# Joining Curves Recursively

CurveJoinRecursion.gh (54.8 KB)

Say you have a list of overlapping curves in two dimensions (see attached image). Given a start curve index and end curve index, how would you go about recursively joining the curves to achieve a connection between the desired start and end curves? I imagine using a recursive function in python could accomplish this, but am curious what type of solutions people may come up with for writing this in python. The goal would be able to have several start curve segments and join that curve to a list of possible end segments in every possible way through a network of disjoint curves.

I’ve attached a GH script with some example geometry and started by trimming the curves at every intersection with every other curve. Any help would be greatly appreciated and I’m curious to see what solutions people come up with as I’m still becoming familiar with python. Thanks!

To help people respond, please could you clarify whether the segments are directed? I.e. can you only travel away from the start node(s), or can you create loops by travelling segments in the reverse direction as here?

Hi Jeremy,

You could technically create loops, so the goal would be to filter out only the curves that successfully join to the end index curve.

Here’s where I’m at so far. It works until the curve that it attempts to join with is flipped in the wrong direction, producing an issue with the domain statement. Will continue to work on it later today.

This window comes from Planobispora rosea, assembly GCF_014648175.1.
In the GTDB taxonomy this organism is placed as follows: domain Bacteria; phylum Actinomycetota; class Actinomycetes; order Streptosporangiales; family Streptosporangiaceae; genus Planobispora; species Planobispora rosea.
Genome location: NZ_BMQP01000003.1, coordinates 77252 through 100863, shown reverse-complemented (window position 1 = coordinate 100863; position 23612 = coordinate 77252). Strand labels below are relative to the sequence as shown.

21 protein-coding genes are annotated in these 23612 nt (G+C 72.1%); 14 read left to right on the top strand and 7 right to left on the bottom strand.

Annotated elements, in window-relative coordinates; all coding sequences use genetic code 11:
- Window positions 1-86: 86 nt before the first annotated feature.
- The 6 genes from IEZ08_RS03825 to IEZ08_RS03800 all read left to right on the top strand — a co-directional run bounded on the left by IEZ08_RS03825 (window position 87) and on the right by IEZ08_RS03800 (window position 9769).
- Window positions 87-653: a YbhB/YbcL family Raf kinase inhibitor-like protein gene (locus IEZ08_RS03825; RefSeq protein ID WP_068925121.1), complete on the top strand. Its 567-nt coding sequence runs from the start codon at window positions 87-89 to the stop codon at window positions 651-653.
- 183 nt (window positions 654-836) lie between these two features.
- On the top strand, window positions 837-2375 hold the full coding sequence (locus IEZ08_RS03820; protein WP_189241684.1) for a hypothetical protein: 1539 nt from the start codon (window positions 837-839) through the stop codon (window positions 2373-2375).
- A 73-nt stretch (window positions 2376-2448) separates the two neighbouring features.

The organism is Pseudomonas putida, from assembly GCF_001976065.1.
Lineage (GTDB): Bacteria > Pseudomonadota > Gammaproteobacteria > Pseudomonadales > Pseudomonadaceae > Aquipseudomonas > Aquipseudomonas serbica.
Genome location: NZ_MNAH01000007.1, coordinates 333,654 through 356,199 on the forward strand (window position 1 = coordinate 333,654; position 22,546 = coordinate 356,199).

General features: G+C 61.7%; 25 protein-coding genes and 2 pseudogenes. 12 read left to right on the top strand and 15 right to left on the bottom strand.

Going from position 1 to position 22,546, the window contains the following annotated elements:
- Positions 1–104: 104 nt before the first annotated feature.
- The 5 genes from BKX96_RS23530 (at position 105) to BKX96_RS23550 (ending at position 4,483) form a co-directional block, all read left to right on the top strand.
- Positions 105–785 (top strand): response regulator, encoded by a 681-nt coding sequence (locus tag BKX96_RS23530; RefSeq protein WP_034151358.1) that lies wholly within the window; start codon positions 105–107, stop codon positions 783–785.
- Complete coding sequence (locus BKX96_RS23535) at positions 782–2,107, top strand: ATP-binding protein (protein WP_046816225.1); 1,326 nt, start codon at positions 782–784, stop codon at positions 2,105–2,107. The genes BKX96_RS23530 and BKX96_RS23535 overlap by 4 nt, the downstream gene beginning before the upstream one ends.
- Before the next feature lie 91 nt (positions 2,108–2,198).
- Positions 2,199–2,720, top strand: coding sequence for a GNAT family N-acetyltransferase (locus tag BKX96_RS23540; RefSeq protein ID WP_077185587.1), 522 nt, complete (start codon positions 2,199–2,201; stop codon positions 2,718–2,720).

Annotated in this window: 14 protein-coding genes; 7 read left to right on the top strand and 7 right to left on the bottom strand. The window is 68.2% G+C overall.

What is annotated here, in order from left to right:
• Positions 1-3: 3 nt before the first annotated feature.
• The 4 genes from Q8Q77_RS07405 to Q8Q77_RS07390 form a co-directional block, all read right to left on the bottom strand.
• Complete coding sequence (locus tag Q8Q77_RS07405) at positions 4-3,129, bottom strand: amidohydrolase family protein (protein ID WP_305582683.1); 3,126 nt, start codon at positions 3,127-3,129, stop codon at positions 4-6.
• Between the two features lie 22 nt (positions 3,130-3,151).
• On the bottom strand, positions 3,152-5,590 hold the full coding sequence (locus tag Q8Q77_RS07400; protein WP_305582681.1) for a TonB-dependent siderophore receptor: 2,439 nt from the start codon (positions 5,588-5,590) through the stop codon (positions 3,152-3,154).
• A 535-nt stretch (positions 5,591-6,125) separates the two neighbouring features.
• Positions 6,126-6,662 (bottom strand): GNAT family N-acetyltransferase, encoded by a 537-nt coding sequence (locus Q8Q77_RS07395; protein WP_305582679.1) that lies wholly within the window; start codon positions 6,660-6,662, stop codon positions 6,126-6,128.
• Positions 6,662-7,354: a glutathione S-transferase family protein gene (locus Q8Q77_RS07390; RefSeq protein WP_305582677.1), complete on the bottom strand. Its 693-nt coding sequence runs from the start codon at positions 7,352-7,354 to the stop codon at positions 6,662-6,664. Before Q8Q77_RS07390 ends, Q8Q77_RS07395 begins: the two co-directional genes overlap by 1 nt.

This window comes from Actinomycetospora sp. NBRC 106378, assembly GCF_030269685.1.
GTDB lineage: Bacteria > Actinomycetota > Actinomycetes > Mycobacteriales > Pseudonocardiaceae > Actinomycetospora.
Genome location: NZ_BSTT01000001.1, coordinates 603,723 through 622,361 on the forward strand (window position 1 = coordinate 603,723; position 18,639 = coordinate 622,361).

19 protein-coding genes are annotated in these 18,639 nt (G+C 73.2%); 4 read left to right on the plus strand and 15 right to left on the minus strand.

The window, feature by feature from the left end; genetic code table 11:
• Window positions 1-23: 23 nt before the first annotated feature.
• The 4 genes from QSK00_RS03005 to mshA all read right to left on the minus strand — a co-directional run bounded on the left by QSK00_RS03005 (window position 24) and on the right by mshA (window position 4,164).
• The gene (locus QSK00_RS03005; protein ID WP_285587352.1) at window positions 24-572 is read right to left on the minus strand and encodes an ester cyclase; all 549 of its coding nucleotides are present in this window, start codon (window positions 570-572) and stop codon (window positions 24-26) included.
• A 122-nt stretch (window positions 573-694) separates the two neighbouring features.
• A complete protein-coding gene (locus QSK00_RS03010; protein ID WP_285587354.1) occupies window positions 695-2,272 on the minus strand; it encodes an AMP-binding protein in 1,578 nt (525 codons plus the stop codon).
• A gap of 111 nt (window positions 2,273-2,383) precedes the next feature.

``````import rhinoscriptsyntax as rs

rcCrvs = []

#start by collecting initial curves
for i in y:
rcCrvs.append(x[i])

#good curves to select
filterCrvs = []

for c in rcCrvs:
domain = rs.CurveDomain(c) #   get domain of newly joined curve
for i, p in enumerate(x): # test with curve pool
ccx = rs.CurveCurveIntersection(c,p) # test for intersection
if ccx != None and ccx[0][0] != 2: #filter out only the results that occured at points and not overlap
if int(ccx[0][5]) == int(domain[1]): #check to see if the interesection happens at the end of the curve joined curve
join = rs.JoinCurves([c,p]) # join new segment to curve
if i in z and len(join) == 1: #add joined curve to output list
filterCrvs.append(join[0])
elif len(join) == 1: #otherwise add it back into the search list
rcCrvs.append(join[0])
else:
print ('crv failed to join')

a = rcCrvs
``````

Sorry, I’m not clear whether you mean
a) you have a requirement to allow loops (provided you get to an end point) or
b) you have a requirement not to loop but see the potential for loops as an implementation problem you have to develop around.

If you don’t want loops then your graph is directed (each link can only be traversed in one direction).

If you do want loops then you probably want to ensure that you only go round a loop once in a specific path (in my example the red arrows delineate an infinite number of traversals if you don’t constrain circuits of the loop part). Given that you can have loops in different places along the path you cannot simply say I’ll do this loop once only. Allowing loops makes the problem much more complicated…

Ah, I’m realizing the issue you are pointing out now. B is preferred as loops are not desired, I would ideally have only the most direct routes between the start and end segments.

Update: I have gotten a working version on a small sample of curves, but unfortunately I’m getting some major hang time when I do it with a bunch of curves. Is anyone willing to take a stab at reducing the computational cost of this script?

Network Join.gh (10.4 KB)